Visions of sugar plums? Maybe . . .
average amount consumers will spend on gifts, travel and entertainment
say brand trust influences buying behavior
will do the majority of their shopping online this holiday
are planning a holiday vacation
PwC's 2019 Holiday Outlook explores the likely shopping behaviors of 2,017 US consumers and what they told us about their shopping intentions this holiday season.
Consumers are somewhat optimistic about holiday shopping this year, with 86% telling us they will spend the same or more this holiday as they did in 2018. On average, they will spend $1,284 on gifts, travel and entertainment, a modest increase of 2.7% over last year.
Among our biggest spenders: holiday travelers, college graduates and telecommuters. Meanwhile, almost half of young millennials (aged 24-27) will spend more this holiday season than they did last year, compared to 33% of consumers overall.
Employers play their part in wellness too, with some 75% offering wellness-related programs. Which is what employees want. More than 40% told us they believe their employer has a responsibility to help manage their physical health and well-being. And over 80% said they are more likely to work for an employer who does.
Digital detoxers view the holidays as a time to set aside their busy digital personas and reconnect with loved ones. Some 70% will combine shopping, dining and entertainment. While they will—mostly—shut off their devices, digital entertainment lies squarely within their detoxing routine. Some 80% will stream TV shows, movies, music and social videos this holiday.
Just a few years ago, Black Friday had the aura of a FOMO event. Now it seems more symbolic than significant in the pantheon of retail holidays. That much is clear from the trends we’ve seen during the five years we’ve surveyed consumers about their holiday shopping habits.
Gen Z is just as likely to shop by smartphone as by laptop, unlike older shoppers who are more likely to use laptops. These young shoppers also use shoppable media, pay by smartphone while in stores and shop via in-home voice assistants more than older shoppers do. Having grown up in an age of home delivery, they are open to new forms of alternative delivery.
Digitally enabled convenience. That’s what consumers want this holiday. More than two-thirds of shoppers told us they want easily accessible, convenient shopping above all else.
And digital enablement—the consolidation and integration of customer data, inventory, payment and logistics to respond to customer preferences no matter how they choose to order, pay and receive their items—is essential for this level of customer convenience.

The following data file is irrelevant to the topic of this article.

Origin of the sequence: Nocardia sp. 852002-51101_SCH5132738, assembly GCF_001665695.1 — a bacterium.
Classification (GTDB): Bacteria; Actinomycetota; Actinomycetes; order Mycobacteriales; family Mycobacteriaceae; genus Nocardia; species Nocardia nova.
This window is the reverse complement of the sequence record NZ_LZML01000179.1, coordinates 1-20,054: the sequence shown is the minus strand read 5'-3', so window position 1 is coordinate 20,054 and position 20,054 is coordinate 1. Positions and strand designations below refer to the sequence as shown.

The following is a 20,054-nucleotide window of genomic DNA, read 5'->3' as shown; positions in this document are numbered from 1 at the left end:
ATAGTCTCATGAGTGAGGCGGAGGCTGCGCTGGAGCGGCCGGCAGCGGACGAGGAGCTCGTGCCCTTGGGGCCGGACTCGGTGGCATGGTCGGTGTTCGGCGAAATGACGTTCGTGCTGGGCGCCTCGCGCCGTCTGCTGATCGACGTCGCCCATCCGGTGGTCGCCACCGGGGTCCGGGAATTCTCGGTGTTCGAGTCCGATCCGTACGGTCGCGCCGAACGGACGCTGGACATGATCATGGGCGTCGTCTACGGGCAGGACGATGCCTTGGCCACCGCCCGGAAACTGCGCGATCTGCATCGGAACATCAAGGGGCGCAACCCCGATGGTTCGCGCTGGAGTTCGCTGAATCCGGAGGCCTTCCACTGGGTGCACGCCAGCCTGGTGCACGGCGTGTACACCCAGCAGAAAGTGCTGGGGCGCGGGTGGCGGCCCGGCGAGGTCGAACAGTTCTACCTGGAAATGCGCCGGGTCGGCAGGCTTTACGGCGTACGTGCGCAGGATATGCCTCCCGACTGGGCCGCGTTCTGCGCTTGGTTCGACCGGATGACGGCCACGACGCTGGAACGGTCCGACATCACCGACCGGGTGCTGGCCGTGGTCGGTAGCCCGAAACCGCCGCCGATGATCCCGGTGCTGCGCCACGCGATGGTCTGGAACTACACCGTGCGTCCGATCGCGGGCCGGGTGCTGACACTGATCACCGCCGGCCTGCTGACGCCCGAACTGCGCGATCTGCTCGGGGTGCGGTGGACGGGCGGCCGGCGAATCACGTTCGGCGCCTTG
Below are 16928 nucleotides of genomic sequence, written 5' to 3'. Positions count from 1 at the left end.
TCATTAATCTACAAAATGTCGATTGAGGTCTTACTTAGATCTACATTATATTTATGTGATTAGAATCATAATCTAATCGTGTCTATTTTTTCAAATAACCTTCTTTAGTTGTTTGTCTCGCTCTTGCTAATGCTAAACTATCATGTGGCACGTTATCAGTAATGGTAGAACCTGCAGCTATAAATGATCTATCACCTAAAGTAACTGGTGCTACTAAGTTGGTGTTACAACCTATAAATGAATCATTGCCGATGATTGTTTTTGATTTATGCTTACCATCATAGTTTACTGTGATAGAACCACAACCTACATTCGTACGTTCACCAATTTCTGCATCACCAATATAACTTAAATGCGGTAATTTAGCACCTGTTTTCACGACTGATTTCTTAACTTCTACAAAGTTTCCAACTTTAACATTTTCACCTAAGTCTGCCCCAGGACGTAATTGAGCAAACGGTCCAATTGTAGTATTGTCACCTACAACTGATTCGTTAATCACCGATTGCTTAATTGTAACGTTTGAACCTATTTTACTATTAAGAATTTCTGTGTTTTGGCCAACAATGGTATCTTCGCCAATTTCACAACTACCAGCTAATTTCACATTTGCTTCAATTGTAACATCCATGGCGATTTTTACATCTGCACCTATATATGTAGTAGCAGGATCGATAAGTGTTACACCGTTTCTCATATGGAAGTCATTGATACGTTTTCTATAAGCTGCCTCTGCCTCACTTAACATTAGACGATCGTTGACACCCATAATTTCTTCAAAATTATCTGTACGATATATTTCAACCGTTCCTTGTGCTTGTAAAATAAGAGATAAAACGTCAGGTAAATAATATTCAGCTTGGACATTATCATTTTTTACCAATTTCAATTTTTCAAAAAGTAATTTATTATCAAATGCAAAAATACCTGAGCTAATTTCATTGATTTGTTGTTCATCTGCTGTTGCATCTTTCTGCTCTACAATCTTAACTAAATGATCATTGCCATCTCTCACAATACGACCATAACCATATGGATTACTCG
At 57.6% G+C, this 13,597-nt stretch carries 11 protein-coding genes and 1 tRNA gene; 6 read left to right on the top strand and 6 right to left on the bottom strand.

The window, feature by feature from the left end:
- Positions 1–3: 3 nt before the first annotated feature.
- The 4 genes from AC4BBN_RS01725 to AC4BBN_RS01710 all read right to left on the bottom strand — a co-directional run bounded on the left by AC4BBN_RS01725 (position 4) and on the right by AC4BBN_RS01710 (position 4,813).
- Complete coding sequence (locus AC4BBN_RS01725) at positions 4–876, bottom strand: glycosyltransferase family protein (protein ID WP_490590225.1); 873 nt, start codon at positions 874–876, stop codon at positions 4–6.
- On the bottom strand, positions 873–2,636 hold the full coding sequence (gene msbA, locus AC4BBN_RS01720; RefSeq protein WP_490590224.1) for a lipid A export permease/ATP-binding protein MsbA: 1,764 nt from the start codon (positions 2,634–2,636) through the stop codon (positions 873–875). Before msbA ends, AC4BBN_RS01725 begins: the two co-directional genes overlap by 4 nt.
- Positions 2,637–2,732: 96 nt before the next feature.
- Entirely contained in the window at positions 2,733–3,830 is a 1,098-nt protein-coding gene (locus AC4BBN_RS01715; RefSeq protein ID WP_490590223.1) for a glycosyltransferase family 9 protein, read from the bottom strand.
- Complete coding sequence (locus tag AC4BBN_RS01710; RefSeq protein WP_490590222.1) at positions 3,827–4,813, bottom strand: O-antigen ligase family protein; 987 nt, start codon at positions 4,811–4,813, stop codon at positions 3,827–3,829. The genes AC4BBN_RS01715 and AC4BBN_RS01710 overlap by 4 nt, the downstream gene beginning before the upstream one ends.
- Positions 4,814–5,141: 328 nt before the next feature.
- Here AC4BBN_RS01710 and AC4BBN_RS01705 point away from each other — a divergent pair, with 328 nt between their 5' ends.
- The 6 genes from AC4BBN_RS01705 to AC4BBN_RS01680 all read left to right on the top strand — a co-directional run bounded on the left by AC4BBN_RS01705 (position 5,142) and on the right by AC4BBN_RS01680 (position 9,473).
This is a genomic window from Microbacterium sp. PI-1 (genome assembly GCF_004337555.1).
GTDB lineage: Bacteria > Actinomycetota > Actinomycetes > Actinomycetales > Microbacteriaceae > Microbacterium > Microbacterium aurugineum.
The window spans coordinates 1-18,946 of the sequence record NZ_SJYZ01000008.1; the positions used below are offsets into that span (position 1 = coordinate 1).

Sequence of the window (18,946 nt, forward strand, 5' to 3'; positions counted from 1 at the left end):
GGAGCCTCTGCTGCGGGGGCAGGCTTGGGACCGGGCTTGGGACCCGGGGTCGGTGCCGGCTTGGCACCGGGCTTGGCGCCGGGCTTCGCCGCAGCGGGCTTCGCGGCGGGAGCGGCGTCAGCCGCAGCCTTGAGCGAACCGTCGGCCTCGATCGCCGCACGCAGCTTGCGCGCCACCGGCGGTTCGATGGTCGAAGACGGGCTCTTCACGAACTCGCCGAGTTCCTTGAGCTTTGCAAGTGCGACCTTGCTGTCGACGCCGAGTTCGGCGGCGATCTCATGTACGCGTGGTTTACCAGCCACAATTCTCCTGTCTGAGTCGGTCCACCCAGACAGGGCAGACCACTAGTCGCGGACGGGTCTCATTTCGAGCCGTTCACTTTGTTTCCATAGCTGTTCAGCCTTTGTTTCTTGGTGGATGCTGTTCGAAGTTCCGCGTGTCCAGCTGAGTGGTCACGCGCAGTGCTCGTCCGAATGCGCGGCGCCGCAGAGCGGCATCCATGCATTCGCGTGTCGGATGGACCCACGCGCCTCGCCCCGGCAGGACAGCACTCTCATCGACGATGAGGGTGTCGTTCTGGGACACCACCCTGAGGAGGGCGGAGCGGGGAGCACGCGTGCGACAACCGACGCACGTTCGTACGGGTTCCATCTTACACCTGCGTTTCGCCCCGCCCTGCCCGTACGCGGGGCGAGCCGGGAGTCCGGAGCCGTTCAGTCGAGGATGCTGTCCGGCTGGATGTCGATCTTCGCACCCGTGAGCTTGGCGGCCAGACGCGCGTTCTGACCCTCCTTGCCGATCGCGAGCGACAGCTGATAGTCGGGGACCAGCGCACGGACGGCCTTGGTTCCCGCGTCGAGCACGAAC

The holiday season offers an ideal opportunity for retailers to provide the connection and community that consumers seek; to build relationships that keep them coming back. In doing so, retailers strengthen brand trust, which correlates strongly with buying decisions.
Retailers build brand trust by creating the connections their customers desire: the opportunity to interact with a community by way of classes, workshops, communal spaces, dining options, membership programs and special rewards.
More than half of all consumers start their shopping journey online. At Amazon, to be precise. For ideas, price-checks and product reviews, Amazon continues to hold sway. Younger consumers also seek inspiration on social media.
Advertising continues to influence purchasing decisions. For the vast majority of consumers, TV advertising ranks first. For younger consumers, however, digital and social media ads rank higher. They’re also keen on shoppable media.
Some 75% of consumers have sustainability in mind when shopping for the holidays. Young consumers are particularly concerned about the environment—Almost half of college students told us they want to consume responsibly.
Already used to sharing homes, cars and even storage space, consumers are now primed to share other possessions, including apparel and furniture. So popular are the new resale and rental markets for apparel that traditional retailers are getting in the game.
Accustomed to the flexibility of working in their jammies, telecommuters are willing to pay for convenience in other areas of their lives. These Amazon Prime members are partial to personal delivery services and responsive to online advertising.
Most work full-time, own pets and seek out environmentally and socially conscious brands. More tech-savvy than the average consumer, telecommuters are more likely to buy wearables and smart-home technology.
As the oldest millennials (aged 33-37) buy homes and have kids, their tastes and holiday budgets are more reflective of Gen X (aged 38-52) than other millennials. Both groups will shop on Thanksgiving Day in similar proportions.
But how they shop is different. Almost 40% of Gen X will shop only online while some 30% of mature millennials will shop both online and in stores. This is probably because mature millennials are keener on innovative brands that often require an in-person visit before the final decision.
Almost 35% of consumers are planning a vacation this holiday. On average, more millennials plan to travel and spend more at duty-free shops in departure lounges.
Almost half of consumers now buy luxury goods in airports, with cosmetics and fragrances topping the list. Most travelers will stay at branded hotels or with family and friends. While short-term rentals aren’t the first choice for trips, they are gaining in popularity.
Consumer Markets Industry Leader, PwC US
Consumer Markets, PwC US
Consumer Markets, Senior Analyst, PwC US